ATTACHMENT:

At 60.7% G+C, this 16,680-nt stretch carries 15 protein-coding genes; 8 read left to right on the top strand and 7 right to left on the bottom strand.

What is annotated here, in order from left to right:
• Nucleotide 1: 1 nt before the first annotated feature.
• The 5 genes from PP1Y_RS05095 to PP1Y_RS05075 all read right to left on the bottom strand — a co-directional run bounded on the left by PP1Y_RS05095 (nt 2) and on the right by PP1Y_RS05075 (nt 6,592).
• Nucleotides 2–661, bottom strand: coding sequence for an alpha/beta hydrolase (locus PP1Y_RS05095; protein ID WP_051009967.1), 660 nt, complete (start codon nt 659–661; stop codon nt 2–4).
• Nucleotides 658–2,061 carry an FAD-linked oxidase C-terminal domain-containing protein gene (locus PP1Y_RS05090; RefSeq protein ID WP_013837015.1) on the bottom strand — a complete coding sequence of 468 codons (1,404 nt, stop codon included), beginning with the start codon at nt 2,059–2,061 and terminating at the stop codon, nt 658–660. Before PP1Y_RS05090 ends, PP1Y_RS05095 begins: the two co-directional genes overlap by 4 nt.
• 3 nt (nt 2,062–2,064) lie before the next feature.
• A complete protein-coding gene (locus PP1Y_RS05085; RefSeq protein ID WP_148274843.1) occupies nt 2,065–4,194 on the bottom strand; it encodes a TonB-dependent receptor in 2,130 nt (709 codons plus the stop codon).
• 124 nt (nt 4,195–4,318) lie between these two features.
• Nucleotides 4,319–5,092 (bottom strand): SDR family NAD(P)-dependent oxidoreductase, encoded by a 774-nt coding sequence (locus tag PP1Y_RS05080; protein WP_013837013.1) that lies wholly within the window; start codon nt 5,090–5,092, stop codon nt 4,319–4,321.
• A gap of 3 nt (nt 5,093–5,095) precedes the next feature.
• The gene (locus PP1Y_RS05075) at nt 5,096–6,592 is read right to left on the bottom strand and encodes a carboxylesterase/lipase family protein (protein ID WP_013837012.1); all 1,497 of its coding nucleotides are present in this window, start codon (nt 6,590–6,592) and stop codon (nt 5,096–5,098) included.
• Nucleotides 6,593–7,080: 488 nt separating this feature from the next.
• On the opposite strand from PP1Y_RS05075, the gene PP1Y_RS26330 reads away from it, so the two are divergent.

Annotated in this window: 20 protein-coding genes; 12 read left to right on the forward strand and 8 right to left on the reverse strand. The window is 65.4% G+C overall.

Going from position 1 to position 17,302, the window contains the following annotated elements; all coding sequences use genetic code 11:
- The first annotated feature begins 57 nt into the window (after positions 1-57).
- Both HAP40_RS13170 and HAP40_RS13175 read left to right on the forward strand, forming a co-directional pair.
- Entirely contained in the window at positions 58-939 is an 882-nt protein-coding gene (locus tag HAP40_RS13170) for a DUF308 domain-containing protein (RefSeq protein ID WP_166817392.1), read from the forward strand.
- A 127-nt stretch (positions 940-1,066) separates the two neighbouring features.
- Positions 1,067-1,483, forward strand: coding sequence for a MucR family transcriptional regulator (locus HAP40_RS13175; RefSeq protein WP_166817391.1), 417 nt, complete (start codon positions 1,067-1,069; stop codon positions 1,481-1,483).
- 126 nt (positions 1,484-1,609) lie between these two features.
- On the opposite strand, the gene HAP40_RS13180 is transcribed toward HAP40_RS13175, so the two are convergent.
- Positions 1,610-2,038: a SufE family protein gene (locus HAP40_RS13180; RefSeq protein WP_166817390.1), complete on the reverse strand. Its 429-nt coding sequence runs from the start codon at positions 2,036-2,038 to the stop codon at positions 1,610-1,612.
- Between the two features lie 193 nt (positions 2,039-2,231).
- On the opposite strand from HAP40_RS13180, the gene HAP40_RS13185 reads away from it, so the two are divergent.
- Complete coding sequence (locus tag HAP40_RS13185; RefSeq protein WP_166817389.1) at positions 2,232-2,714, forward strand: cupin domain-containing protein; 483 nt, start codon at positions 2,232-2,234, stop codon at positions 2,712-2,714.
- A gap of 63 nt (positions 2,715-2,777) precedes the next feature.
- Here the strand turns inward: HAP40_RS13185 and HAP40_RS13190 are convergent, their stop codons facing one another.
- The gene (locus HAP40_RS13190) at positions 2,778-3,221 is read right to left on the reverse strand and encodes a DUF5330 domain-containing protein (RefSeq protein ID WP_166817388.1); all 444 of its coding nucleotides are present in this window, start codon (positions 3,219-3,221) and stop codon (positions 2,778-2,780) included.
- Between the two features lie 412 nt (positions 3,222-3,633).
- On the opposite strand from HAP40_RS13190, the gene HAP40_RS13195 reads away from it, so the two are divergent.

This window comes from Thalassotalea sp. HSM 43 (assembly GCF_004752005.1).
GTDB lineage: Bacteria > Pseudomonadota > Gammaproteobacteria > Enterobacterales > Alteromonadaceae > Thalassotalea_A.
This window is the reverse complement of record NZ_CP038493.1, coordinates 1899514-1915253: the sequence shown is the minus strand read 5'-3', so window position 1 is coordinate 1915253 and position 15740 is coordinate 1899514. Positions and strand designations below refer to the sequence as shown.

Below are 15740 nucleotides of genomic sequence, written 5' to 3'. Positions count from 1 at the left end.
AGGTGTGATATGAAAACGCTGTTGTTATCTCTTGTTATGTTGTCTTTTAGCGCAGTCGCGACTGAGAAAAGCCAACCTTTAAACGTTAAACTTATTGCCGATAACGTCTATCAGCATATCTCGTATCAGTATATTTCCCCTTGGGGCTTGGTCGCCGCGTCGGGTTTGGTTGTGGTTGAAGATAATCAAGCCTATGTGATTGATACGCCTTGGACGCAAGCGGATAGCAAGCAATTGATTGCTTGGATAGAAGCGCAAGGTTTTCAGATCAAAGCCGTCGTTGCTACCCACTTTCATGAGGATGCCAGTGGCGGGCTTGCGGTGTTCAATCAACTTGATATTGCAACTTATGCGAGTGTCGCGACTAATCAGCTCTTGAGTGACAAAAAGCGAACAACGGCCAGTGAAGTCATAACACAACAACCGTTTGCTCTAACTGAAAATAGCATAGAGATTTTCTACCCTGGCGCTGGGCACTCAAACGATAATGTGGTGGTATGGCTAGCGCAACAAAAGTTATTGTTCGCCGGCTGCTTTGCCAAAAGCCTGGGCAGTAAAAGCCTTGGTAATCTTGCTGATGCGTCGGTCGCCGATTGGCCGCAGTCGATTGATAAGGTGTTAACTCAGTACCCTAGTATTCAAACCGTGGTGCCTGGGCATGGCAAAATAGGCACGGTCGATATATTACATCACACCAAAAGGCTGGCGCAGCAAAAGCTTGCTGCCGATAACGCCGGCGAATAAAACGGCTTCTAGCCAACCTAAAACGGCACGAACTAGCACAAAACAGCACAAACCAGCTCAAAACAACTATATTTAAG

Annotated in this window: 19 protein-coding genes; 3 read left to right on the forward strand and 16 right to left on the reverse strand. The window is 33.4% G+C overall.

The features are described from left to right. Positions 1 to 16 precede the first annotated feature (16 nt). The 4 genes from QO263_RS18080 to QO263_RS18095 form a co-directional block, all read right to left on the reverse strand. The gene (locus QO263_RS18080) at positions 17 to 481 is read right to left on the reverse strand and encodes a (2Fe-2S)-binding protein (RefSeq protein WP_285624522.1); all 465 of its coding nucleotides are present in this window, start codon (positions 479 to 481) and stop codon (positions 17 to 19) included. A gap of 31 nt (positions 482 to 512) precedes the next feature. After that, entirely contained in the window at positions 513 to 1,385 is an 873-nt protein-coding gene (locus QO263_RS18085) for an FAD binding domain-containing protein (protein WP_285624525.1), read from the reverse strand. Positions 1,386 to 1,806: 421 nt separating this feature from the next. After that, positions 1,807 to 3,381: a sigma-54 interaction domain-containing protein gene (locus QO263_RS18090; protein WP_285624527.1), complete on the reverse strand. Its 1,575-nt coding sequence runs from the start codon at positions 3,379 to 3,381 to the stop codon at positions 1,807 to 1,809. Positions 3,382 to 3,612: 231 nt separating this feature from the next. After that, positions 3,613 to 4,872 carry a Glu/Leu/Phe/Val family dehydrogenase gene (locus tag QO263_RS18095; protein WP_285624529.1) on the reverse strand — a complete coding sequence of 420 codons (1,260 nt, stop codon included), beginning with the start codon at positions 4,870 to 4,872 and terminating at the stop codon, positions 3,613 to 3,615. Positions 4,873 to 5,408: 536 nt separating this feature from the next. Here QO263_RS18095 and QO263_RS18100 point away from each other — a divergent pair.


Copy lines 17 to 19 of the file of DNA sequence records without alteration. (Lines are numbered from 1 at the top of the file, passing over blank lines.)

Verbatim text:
- The first annotated feature begins 57 nt into the window (after positions 1-57).
- Both HAP40_RS13170 and HAP40_RS13175 read left to right on the forward strand, forming a co-directional pair.
- Entirely contained in the window at positions 58-939 is an 882-nt protein-coding gene (locus tag HAP40_RS13170) for a DUF308 domain-containing protein (RefSeq protein ID WP_166817392.1), read from the forward strand.